Benjamin Hooks Book Award for Outstanding Scholarly Work on the American Civil Rights
Movement and its Legacy
Solicitation for 2012 Book Nominations
Benjamin Hooks National Book Award for
Outstanding Scholarly Work on the American Civil Rights Movement and its Legacy
The Benjamin L. Hooks Institute for Social Change at the University of Memphis (Memphis,
TN) is soliciting nominations for its annual National Book Award. In 1996, University
of Memphis officials received approval from the Tennessee Board of Regents to create
the Benjamin L. Hooks Institute for Social Change. The Institute is dedicated to Teaching, Studying, and Promoting Civil Rights and Social Change. Hooks Institute archives include Dr. Hooks’s personal papers, which are housed
in the Mississippi Valley Collection in the University’s McWherter Library.
Deadline: December 31, 2012
A panel of judges representing various disciplines and academic institutions in Memphis
awards the annual prize for the book that best furthers understanding of the American
Civil Rights Movement and its legacy. An award of $1,000 will be made to the author(s).
The recipient(s) of the award will receive an invitation to deliver an address in
the Hooks Institute Lecture Series during the 2013-2014 academic year at the University
Eligibility: Books published in calendar year 2012 are eligible for the awards.
Only originally published non-fictional material will be considered.
Submissions:Please provide full contact information for the authors(s) and nominator(s), to include
an email address, mailing address, and telephone number, and submit one copy of the
nominated book (postmarked by December 31, 2012) to The Benjamin L. Hooks Institute for Social Change, Attn: Benjamin L. Hooks Book Award
Nomination, 107 Scates Hall, The University of Memphis, Memphis, Tennessee, 38152-3530.
Note, the Hooks Institute reserves the right to exclude from consideration for its
Award any nominated book where the submitter fails to provide the contact information
for the nominator and author.
Finalists will be asked to submit additional copies to a panel of judges representing
various disciplines and academic institutions in Memphis.
For questions or comments: Please contact Book Award Committee Chair, Aram Goudsouzian, Professor, University
of Memphis, Department of History, at 901-678-2520 or via email at email@example.com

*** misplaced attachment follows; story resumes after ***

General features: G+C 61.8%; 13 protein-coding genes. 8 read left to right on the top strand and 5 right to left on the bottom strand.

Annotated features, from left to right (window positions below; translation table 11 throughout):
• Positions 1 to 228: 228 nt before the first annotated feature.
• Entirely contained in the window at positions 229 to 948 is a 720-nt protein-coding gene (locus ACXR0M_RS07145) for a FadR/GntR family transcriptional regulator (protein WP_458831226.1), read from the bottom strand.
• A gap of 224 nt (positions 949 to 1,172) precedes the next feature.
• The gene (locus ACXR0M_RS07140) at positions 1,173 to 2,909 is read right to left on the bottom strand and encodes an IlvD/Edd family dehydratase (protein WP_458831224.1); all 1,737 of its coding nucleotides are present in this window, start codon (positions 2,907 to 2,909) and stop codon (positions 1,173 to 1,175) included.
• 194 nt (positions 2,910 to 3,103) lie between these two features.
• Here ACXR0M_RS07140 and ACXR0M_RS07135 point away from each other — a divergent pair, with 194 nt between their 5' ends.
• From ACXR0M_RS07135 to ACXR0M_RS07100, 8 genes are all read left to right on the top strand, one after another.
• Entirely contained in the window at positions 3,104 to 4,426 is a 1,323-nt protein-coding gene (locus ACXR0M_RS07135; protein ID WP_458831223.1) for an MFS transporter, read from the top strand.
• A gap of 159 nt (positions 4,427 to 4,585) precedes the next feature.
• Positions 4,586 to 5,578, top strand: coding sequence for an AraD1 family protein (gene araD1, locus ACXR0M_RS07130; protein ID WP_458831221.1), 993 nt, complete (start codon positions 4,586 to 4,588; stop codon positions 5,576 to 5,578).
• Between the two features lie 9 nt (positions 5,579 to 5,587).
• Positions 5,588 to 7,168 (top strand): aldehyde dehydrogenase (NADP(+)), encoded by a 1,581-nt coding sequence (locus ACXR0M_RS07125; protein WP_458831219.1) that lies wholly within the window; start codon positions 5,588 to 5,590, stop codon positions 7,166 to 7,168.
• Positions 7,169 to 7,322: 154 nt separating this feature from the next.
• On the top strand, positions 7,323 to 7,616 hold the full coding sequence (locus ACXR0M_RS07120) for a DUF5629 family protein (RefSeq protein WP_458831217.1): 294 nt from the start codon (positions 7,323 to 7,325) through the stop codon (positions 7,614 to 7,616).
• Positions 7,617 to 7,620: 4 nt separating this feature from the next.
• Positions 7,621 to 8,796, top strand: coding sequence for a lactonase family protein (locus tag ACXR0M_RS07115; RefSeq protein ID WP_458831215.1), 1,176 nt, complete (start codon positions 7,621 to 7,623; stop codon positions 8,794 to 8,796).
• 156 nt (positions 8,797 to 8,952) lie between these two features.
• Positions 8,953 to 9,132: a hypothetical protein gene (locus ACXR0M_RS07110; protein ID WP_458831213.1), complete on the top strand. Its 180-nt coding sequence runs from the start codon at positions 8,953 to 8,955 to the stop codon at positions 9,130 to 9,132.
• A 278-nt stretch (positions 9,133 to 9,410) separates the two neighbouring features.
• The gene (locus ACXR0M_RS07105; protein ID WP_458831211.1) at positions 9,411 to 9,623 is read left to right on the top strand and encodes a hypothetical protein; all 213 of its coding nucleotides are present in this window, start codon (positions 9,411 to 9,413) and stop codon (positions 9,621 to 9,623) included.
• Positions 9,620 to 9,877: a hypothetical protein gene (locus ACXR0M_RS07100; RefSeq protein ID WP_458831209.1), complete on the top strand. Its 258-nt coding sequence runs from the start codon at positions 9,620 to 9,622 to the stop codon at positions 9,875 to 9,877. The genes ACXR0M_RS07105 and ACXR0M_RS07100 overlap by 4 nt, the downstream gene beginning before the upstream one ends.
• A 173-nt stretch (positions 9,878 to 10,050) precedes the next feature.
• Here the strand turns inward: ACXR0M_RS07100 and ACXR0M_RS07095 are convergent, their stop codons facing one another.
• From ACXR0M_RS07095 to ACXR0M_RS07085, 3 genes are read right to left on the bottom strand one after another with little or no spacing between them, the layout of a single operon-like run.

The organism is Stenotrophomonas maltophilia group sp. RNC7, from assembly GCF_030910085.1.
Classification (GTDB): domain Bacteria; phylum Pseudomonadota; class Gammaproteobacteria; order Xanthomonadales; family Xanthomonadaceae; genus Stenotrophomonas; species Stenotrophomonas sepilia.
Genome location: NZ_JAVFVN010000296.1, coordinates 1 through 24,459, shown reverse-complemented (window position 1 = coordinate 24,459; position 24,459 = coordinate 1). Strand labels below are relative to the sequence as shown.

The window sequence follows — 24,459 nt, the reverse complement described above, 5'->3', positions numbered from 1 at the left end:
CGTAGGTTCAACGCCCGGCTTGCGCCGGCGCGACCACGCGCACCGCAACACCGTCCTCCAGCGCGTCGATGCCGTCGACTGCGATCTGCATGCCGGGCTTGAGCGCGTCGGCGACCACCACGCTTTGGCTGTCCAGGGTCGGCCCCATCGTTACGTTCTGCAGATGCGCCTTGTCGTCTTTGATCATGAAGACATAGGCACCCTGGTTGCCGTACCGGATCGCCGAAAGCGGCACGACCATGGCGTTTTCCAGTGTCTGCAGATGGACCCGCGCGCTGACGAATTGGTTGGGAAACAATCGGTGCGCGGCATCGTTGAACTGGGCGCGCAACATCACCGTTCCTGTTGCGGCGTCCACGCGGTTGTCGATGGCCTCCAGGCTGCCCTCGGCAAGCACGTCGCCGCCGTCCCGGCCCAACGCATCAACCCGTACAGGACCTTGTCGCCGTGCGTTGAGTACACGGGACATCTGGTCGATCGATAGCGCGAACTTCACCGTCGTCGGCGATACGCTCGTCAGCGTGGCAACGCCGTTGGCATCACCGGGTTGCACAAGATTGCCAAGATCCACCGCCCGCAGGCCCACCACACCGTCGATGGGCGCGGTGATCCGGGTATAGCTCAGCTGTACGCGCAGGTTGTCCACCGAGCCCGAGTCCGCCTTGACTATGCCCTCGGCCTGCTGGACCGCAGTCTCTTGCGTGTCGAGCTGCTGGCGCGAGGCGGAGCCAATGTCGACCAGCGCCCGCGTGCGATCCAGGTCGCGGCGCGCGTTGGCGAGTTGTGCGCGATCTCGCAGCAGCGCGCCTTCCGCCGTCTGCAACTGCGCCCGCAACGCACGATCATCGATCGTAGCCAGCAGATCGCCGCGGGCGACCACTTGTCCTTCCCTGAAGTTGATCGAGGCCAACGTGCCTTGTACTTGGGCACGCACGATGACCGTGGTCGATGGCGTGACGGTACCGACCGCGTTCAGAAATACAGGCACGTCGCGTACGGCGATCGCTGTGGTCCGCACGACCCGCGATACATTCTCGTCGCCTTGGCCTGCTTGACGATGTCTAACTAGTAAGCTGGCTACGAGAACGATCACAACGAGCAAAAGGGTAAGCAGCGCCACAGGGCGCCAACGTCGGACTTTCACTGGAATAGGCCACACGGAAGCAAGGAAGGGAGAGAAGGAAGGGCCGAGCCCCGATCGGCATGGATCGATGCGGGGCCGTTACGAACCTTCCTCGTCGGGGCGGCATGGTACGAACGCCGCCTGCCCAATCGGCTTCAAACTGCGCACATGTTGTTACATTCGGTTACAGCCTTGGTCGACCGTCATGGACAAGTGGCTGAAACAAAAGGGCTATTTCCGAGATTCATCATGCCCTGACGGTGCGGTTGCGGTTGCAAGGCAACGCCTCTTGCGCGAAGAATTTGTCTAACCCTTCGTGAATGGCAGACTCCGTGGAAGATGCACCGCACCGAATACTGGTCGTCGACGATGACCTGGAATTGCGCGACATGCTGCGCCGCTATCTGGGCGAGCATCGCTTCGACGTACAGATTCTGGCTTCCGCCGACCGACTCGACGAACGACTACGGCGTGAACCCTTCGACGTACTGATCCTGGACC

2010-2011 Benjamin L. Hooks National Book Award Recipients
2010 Hands on the Freedom Plow: Personal Accounts by Women in SNCC
||Hands on the Freedom Plow: Personal Accounts by Women in SNCC by Faith S. Holsaert, Martha Prescod, Norman Noonan,Judy Richardson, Betty Garman
Robinson, Jean Smith Young, and Dorothy M. Zellner (University of Illinois Press, 2010)
2011 Malcolm X: A Life of Reinvention (Viking 2011)
The Benjamin L. Hooks Institute for Social Change at the University of Memphis is
proud to announce the winner of this year’s National Book Award: Manning Marable’s
Malcolm X: A Life of Reinvention (Viking 2011).
Some of the nation’s leading university and commercial presses nominated twenty-five
books for the Hooks Institute National Book Award. All nominated books were originally
published in 2011. The Book Award Committee, consisting of six professors from various
departments and institutions in Memphis, selected five finalists, including Serena
Mayeri, Reasoning From Race: Feminism, Law, and the Civil Rights Revolution (Harvard); Tomiko Brown-Nagin, Courage to Dissent: Atlanta and the Long History of the Civil Rights Movement (Oxford); Lawrence P. Jackson, The Indignant Generation: A Narrative History of African American Writers and Critics,
1934-1960 (Princeton); and David Margolick, Elizabeth and Hazel: Two Women of Little Rock (Yale).
The Committee chose Malcolm X (Viking) as the winner. It is a model for historical biography. Over the course of
his life, the man born Malcolm Little donned “multiple masks.” He was a “hustler,”
a prisoner, a preacher, a celebrity, a villain, and a hero. He earned his place in
history as a scathing critic of American race relations, a counterpoint to the nonviolent
civil rights movement, and a voice of black nationalism that stretched throughout
the world. Marable deftly charted Malcolm X’s political evolution, while also revealing
extraordinary details about his personal life. Marable’s Malcolm X was also awarded the Pulitzer Prize in April 2012.
Tragically, Marable, a longtime professor at Columbia University, died just before
the publication of his masterwork. At a date to be announced later, a representative
from Viking Press, the publisher of Malcolm X, will speak on Marable’s biography of Malcolm X at the University of Memphis as part
of the Hooks Institute lecture series.